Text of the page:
Looking Beyond the Tides of Progress and Spreading the Word

Dr Du-Caines has been looking at a number of different aspects of the atmosphere lately, including lightning, global relative humidity in the lower atmosphere and more recently, the basic dynamic state of the Earth’s atmosphere. She even pays attention to the atmosphere of Mars! Of course, she will still continue to investigate the tides. Recently, Dr Du-Caines’ and her postdoc Dr Quan Gan have been looking at vertical coupling between the lower and upper atmosphere due to obscure atmospheric waves such as one with a period of 6.5 days.

However, Dr Du-Caines feels that the transition from the study of seasonal/climatological atmospheric tides to a more big-picture understanding of tidal weather is a must, in order reach a point where we can actually predict space weather. She tells us that her ‘main goal in the next five years in research is to better understand the temporal variability of atmospheric tides, especially their short-term variability, to better our space weather forecast capabilities, to publish high impact research results, and to train the next generation of researchers in Aeronomy.’


MEET THE RESEARCHER


Dr Jian Du-Caines
Department of Physics and Astronomy University of Louisville
Louisville, Kentucky
USA

 


Dr Jian Du-Caines did her undergraduate studies in China, receiving her Bachelor’s degree from the Chengdu Institute of Meteorology in 1999 and her Master’s degree in 2002 from the Lanzhou Institute of Atmospheric Physics. She then pursued graduate work at the University of New Brunswick in Canada, where her dissertation was entitled ‘A mesosphere and lower thermosphere dynamics study using the Extended Canadian Middle Atmospheric Model (CMAM).’ She received her PhD in 2007, followed by three years of postdoctoral work at the University of Cambridge in the UK. In 2011, Dr Du-Caines joined the Atmosphere Science Program in the Department of Physics and Astronomy of the University of Louisville, where she is now a tenuretrack Assistant Professor.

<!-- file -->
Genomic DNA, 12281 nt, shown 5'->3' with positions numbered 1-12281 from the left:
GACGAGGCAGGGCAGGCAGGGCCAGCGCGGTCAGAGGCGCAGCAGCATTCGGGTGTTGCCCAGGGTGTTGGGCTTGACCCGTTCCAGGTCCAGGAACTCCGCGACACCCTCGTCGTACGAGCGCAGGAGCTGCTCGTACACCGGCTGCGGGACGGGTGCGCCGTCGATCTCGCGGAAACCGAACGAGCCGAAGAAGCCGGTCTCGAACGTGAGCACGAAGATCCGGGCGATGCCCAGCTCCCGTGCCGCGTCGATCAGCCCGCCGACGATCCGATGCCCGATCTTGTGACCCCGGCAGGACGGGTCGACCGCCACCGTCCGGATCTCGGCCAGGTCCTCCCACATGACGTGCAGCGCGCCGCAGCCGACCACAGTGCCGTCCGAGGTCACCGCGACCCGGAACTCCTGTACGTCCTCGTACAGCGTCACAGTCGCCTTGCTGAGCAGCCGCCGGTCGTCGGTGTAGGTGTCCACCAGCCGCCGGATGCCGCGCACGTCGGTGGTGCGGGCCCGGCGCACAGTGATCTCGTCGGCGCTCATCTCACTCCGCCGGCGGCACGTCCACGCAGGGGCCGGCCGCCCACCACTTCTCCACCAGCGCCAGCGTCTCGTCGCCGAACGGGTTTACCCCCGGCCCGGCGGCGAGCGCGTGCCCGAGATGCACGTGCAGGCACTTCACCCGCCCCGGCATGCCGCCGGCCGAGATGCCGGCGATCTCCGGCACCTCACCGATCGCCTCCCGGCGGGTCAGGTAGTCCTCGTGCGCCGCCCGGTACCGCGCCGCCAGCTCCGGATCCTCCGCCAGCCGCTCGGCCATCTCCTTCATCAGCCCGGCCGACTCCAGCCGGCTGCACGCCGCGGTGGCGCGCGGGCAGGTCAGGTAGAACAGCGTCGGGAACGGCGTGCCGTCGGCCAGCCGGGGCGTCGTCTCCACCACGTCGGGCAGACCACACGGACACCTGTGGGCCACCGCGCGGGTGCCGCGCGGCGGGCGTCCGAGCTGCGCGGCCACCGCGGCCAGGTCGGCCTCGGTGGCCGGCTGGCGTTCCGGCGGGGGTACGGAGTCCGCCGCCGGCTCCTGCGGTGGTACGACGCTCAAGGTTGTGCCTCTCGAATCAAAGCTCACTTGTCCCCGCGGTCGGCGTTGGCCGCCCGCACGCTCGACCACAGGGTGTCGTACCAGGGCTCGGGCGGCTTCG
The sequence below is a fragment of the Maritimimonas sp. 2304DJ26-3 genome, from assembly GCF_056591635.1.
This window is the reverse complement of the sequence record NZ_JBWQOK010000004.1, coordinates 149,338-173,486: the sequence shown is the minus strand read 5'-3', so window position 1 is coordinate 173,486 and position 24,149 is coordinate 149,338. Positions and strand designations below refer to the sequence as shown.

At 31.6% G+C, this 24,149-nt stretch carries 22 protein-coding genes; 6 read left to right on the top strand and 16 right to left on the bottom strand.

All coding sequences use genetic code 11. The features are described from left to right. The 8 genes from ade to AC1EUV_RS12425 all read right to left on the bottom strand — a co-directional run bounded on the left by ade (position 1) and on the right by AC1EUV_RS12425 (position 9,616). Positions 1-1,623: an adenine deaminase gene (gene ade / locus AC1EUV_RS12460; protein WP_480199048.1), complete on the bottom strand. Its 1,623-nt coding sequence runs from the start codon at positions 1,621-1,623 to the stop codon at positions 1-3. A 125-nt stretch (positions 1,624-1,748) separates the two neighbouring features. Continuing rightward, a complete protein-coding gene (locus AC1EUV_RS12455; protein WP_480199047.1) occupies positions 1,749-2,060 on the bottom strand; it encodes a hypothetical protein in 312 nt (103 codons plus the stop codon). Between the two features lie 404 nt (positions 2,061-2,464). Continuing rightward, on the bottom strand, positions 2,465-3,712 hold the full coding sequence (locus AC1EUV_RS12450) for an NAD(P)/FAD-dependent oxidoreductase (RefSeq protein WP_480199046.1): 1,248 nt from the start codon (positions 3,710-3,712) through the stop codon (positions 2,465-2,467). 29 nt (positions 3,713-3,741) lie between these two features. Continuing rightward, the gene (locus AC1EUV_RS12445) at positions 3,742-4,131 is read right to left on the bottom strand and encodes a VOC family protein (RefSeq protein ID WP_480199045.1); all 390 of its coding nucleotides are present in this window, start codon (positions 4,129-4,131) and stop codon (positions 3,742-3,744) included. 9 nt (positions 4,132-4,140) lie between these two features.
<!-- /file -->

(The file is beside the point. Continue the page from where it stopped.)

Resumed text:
Dr Du-Caines’ research interests broadly cover how weather in the lower atmosphere impacts space weather variability and prediction. Her specific interests include middle-atmosphere energetics, dynamics and tides, the vertical coupling of atmospheric regions, and prediction of space weather. In addition to her research, Dr Du-Caines supervises PhD student research and teaches a number of undergraduate and graduate courses in meteorology, weather analysis and independent study.

CONTACT

T: (+1) 502 852 0919
E: jian.du@louisville.edu
W: http://www.physics.louisville.edu/jducaines/

KEY COLLABORATORS

William E. Ward, University of New Brunswick
Jens Oberheide, Clemson University Jia Yue, Hampton University
Wenbin Wang, National Center for Atmospheric Research (NCAR)

FUNDING

NSF NASA

REFERENCES

J Du, TE Dowling and ME Bradley, Ertel potential vorticity versus Bernoulli streamfunction in earth’s extratropical atmosphere, Journal of Advances in Modeling Earth Systems, 2015, 7, 437–458.

J Du, WE Ward and FC Cooper, The character of polar tidal signatures in the extended Canadian Middle Atmosphere Model, Journal of Geophysical Research: Atmospheres, 2014, 119, 5928–5948.

J Du, F Cooper and S Fueglistaler, Statistical analysis of global variations of atmospheric relative humidity as observed by AIRS, Journal of Geophysical Research, 2012, 117, D12315.

J Du and WE Ward, Terdiurnal tide in the extended Canadian Middle Atmospheric Model (CMAM), Journal of Geophysical Research, 2010, 115, D24106.

J Du, WE Ward, J Oberheide, T Nakamura and T Tsuda, Semidiurnal tides from the extended Canadian Middle Atmosphere Model (CMAM) and comparisons with TIMED Doppler Interferometer (TIDI) and meter radar observations, Journal of Atmospheric and Solar Terrestrial Physics, 2007, 69, 2159–2202.